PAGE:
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As is often said, demography is destiny—and it paints a bright future for Alberta.

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According to Statistics Canada, Alberta has the youngest population in Canada. Alberta Education enrollment data shows that the number of high school graduates will increase by over 20 per cent in the next five years. Among the many advantages enjoyed by Alberta, nothing is more important than its growing young population.

But only if we can keep them here.

Of great concern are the numbers of young Albertans choosing to leave the province to pursue post-secondary studies elsewhere in Canada, a net outflow of almost 6,000 students each year. This number is significantly higher than in any other province. Once gone, how many of these talented students will return to Alberta upon graduating?

Since I started in the role as president of the University of Alberta, my advocacy efforts with the province have focused on enrollment growth. To ensure that talented young Albertans make this province their top choice for their education, the U of A has set an ambitious target to grow our enrollment by more than 25 per cent over the next five years.

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Investing in educating a growing young population confers enormous economic advantages: a growing and highly skilled workforce, growing demand for goods and services and a growing tax base.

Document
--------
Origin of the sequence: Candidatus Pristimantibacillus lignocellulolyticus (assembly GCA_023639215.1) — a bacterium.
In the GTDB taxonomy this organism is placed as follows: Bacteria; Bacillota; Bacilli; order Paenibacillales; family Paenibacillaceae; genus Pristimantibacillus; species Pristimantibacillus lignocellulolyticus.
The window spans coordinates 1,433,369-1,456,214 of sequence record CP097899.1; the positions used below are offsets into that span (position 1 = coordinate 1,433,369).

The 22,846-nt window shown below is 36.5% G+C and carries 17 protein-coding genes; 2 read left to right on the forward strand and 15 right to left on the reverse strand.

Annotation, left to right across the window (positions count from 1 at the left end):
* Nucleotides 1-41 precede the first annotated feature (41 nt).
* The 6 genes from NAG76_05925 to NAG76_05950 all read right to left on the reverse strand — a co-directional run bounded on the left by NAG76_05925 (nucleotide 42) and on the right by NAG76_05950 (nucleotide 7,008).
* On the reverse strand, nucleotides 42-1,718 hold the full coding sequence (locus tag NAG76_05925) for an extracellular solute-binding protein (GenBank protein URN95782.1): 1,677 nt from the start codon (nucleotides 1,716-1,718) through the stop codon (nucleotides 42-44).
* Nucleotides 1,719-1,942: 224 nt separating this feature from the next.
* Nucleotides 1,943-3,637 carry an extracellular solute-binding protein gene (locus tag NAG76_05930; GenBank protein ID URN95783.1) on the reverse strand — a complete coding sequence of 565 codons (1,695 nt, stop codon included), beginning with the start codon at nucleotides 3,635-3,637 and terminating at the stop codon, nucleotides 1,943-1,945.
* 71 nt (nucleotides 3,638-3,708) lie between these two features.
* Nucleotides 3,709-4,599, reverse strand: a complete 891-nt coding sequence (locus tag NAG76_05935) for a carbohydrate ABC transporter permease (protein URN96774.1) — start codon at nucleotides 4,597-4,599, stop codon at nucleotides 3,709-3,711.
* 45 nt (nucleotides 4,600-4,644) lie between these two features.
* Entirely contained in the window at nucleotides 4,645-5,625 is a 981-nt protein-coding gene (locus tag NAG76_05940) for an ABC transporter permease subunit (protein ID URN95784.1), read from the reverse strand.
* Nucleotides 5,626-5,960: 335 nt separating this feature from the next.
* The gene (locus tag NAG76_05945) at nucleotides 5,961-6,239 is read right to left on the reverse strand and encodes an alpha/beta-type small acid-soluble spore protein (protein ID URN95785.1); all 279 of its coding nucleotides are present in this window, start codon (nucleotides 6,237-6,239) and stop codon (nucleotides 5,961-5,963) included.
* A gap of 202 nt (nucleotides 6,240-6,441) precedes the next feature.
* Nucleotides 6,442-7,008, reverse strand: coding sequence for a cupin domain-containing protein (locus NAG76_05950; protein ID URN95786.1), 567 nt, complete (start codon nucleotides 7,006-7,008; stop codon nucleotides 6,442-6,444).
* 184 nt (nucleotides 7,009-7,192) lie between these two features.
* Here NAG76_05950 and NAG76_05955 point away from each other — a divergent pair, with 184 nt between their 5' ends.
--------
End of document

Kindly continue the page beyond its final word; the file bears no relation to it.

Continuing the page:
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Over the next decade, two-thirds of Canadian jobs will require post-secondary education. In Alberta, projections to 2028 reveal that there will be a labor shortage of between 1,700 and 3,750 university graduates every year.

To make the most of this opportunity, the Government of Alberta has made a significant new investment in Budget 2022 — $171 million over the next three years to increase post-secondary enrollment in high-demand programs. This week, the government announced specific investment details for enrollment growth at post-secondary institutions across the province.

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The largest post-secondary institution in Alberta, the U of A received $48 million for enrollment growth, targeted to our globally recognized business, engineering, science and nursing programs. This means thousands more students will have access to the university’s high-demand programs — and Alberta businesses, industries, community organizations and public institutions will have the highly skilled employees they need.

This new funding will help us toward the U of A’s goal of welcoming over 50,000 students by 2025, up from 42,000 today.

Upon graduation, these highly skilled people will enter the economy, boosting Alberta’s annual GDP by up to $800 million and building stronger communities. The vast majority of the U of A graduates — nearly 85 per cent — stay in the province and find employment in every sector, with one in five Albertans working for businesses and organizations founded by U of A alumni.

Demographics are one of Alberta’s greatest advantages. By continuing to invest in our young people, we can ensure that Alberta will provide the opportunities for thousands of talented young Albertans to stay in Alberta, building a thriving economy and society to the benefit of all Albertans.

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Bill Flanagan is president and vice-chancellor of the University of Alberta.

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